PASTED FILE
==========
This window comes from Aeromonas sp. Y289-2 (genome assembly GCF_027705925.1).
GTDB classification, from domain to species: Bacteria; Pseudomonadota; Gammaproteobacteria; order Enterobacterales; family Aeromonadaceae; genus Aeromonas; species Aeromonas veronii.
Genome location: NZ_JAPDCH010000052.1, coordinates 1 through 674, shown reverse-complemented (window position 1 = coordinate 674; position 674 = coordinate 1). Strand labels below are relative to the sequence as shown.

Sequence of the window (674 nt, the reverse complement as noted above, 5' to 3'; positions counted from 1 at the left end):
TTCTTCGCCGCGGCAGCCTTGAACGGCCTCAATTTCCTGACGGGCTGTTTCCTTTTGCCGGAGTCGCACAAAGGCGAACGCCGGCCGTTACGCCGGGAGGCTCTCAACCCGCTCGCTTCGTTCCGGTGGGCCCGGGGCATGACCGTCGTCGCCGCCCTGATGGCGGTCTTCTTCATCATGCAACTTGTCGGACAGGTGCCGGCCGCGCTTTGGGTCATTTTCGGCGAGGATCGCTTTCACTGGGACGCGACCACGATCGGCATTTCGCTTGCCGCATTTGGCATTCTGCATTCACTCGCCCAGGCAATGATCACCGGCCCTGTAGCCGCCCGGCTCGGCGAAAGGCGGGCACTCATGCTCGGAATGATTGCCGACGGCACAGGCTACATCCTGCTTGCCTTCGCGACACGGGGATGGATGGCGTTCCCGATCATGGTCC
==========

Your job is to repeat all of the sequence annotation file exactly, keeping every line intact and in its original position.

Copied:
This window comes from Aeromonas sp. Y289-2 (genome assembly GCF_027705925.1).
GTDB classification, from domain to species: Bacteria; Pseudomonadota; Gammaproteobacteria; order Enterobacterales; family Aeromonadaceae; genus Aeromonas; species Aeromonas veronii.
Genome location: NZ_JAPDCH010000052.1, coordinates 1 through 674, shown reverse-complemented (window position 1 = coordinate 674; position 674 = coordinate 1). Strand labels below are relative to the sequence as shown.

Sequence of the window (674 nt, the reverse complement as noted above, 5' to 3'; positions counted from 1 at the left end):
TTCTTCGCCGCGGCAGCCTTGAACGGCCTCAATTTCCTGACGGGCTGTTTCCTTTTGCCGGAGTCGCACAAAGGCGAACGCCGGCCGTTACGCCGGGAGGCTCTCAACCCGCTCGCTTCGTTCCGGTGGGCCCGGGGCATGACCGTCGTCGCCGCCCTGATGGCGGTCTTCTTCATCATGCAACTTGTCGGACAGGTGCCGGCCGCGCTTTGGGTCATTTTCGGCGAGGATCGCTTTCACTGGGACGCGACCACGATCGGCATTTCGCTTGCCGCATTTGGCATTCTGCATTCACTCGCCCAGGCAATGATCACCGGCCCTGTAGCCGCCCGGCTCGGCGAAAGGCGGGCACTCATGCTCGGAATGATTGCCGACGGCACAGGCTACATCCTGCTTGCCTTCGCGACACGGGGATGGATGGCGTTCCCGATCATGGTCC